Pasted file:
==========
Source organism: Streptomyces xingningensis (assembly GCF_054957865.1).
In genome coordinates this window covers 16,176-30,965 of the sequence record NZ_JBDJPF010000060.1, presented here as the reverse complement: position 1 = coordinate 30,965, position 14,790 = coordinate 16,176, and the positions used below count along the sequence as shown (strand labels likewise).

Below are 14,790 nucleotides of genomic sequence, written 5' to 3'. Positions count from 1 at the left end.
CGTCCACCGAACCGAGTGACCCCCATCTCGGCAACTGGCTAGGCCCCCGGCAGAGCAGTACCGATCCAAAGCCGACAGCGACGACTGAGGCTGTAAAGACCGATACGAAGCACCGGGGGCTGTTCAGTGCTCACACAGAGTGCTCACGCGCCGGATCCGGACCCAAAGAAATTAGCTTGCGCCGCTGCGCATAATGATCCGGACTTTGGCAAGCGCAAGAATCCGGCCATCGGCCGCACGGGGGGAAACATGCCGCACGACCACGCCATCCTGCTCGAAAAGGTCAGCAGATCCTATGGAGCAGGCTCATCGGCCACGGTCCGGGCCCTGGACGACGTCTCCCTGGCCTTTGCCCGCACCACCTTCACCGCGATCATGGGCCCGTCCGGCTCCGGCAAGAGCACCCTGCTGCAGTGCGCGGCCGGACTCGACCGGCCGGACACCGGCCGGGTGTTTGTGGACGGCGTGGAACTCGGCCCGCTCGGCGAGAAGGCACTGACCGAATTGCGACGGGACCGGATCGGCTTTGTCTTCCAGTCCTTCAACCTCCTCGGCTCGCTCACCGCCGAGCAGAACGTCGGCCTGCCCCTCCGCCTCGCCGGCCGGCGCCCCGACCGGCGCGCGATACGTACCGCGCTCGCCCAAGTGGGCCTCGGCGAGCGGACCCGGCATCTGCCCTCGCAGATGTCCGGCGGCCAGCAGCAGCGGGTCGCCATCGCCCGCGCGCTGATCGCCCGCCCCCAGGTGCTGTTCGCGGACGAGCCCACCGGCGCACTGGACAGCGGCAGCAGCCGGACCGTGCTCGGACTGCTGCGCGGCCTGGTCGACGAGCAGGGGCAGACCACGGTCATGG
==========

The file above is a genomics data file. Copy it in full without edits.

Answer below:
Source organism: Streptomyces xingningensis (assembly GCF_054957865.1).
In genome coordinates this window covers 16,176-30,965 of the sequence record NZ_JBDJPF010000060.1, presented here as the reverse complement: position 1 = coordinate 30,965, position 14,790 = coordinate 16,176, and the positions used below count along the sequence as shown (strand labels likewise).

Below are 14,790 nucleotides of genomic sequence, written 5' to 3'. Positions count from 1 at the left end.
CGTCCACCGAACCGAGTGACCCCCATCTCGGCAACTGGCTAGGCCCCCGGCAGAGCAGTACCGATCCAAAGCCGACAGCGACGACTGAGGCTGTAAAGACCGATACGAAGCACCGGGGGCTGTTCAGTGCTCACACAGAGTGCTCACGCGCCGGATCCGGACCCAAAGAAATTAGCTTGCGCCGCTGCGCATAATGATCCGGACTTTGGCAAGCGCAAGAATCCGGCCATCGGCCGCACGGGGGGAAACATGCCGCACGACCACGCCATCCTGCTCGAAAAGGTCAGCAGATCCTATGGAGCAGGCTCATCGGCCACGGTCCGGGCCCTGGACGACGTCTCCCTGGCCTTTGCCCGCACCACCTTCACCGCGATCATGGGCCCGTCCGGCTCCGGCAAGAGCACCCTGCTGCAGTGCGCGGCCGGACTCGACCGGCCGGACACCGGCCGGGTGTTTGTGGACGGCGTGGAACTCGGCCCGCTCGGCGAGAAGGCACTGACCGAATTGCGACGGGACCGGATCGGCTTTGTCTTCCAGTCCTTCAACCTCCTCGGCTCGCTCACCGCCGAGCAGAACGTCGGCCTGCCCCTCCGCCTCGCCGGCCGGCGCCCCGACCGGCGCGCGATACGTACCGCGCTCGCCCAAGTGGGCCTCGGCGAGCGGACCCGGCATCTGCCCTCGCAGATGTCCGGCGGCCAGCAGCAGCGGGTCGCCATCGCCCGCGCGCTGATCGCCCGCCCCCAGGTGCTGTTCGCGGACGAGCCCACCGGCGCACTGGACAGCGGCAGCAGCCGGACCGTGCTCGGACTGCTGCGCGGCCTGGTCGACGAGCAGGGGCAGACCACGGTCATGG